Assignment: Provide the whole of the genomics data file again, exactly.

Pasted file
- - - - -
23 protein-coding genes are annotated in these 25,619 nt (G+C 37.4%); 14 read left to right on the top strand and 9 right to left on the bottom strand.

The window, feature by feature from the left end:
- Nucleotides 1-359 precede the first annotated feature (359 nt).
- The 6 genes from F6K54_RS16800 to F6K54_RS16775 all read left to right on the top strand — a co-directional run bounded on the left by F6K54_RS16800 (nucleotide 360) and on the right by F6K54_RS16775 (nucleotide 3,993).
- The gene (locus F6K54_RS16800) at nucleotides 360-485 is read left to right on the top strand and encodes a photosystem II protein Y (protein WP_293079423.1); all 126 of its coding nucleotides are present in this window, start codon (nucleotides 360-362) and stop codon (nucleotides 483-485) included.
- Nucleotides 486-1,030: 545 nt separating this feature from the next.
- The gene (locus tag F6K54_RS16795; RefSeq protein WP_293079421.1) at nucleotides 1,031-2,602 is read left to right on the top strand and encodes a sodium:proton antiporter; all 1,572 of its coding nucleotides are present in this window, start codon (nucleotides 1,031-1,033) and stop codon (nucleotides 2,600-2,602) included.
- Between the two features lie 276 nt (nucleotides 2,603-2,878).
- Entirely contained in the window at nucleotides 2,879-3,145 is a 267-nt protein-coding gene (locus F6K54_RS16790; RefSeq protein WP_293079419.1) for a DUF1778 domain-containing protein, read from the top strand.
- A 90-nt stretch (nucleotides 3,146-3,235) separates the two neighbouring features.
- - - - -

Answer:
23 protein-coding genes are annotated in these 25,619 nt (G+C 37.4%); 14 read left to right on the top strand and 9 right to left on the bottom strand.

The window, feature by feature from the left end:
- Nucleotides 1-359 precede the first annotated feature (359 nt).
- The 6 genes from F6K54_RS16800 to F6K54_RS16775 all read left to right on the top strand — a co-directional run bounded on the left by F6K54_RS16800 (nucleotide 360) and on the right by F6K54_RS16775 (nucleotide 3,993).
- The gene (locus F6K54_RS16800) at nucleotides 360-485 is read left to right on the top strand and encodes a photosystem II protein Y (protein WP_293079423.1); all 126 of its coding nucleotides are present in this window, start codon (nucleotides 360-362) and stop codon (nucleotides 483-485) included.
- Nucleotides 486-1,030: 545 nt separating this feature from the next.
- The gene (locus tag F6K54_RS16795; RefSeq protein WP_293079421.1) at nucleotides 1,031-2,602 is read left to right on the top strand and encodes a sodium:proton antiporter; all 1,572 of its coding nucleotides are present in this window, start codon (nucleotides 1,031-1,033) and stop codon (nucleotides 2,600-2,602) included.
- Between the two features lie 276 nt (nucleotides 2,603-2,878).
- Entirely contained in the window at nucleotides 2,879-3,145 is a 267-nt protein-coding gene (locus F6K54_RS16790; RefSeq protein WP_293079419.1) for a DUF1778 domain-containing protein, read from the top strand.
- A 90-nt stretch (nucleotides 3,146-3,235) separates the two neighbouring features.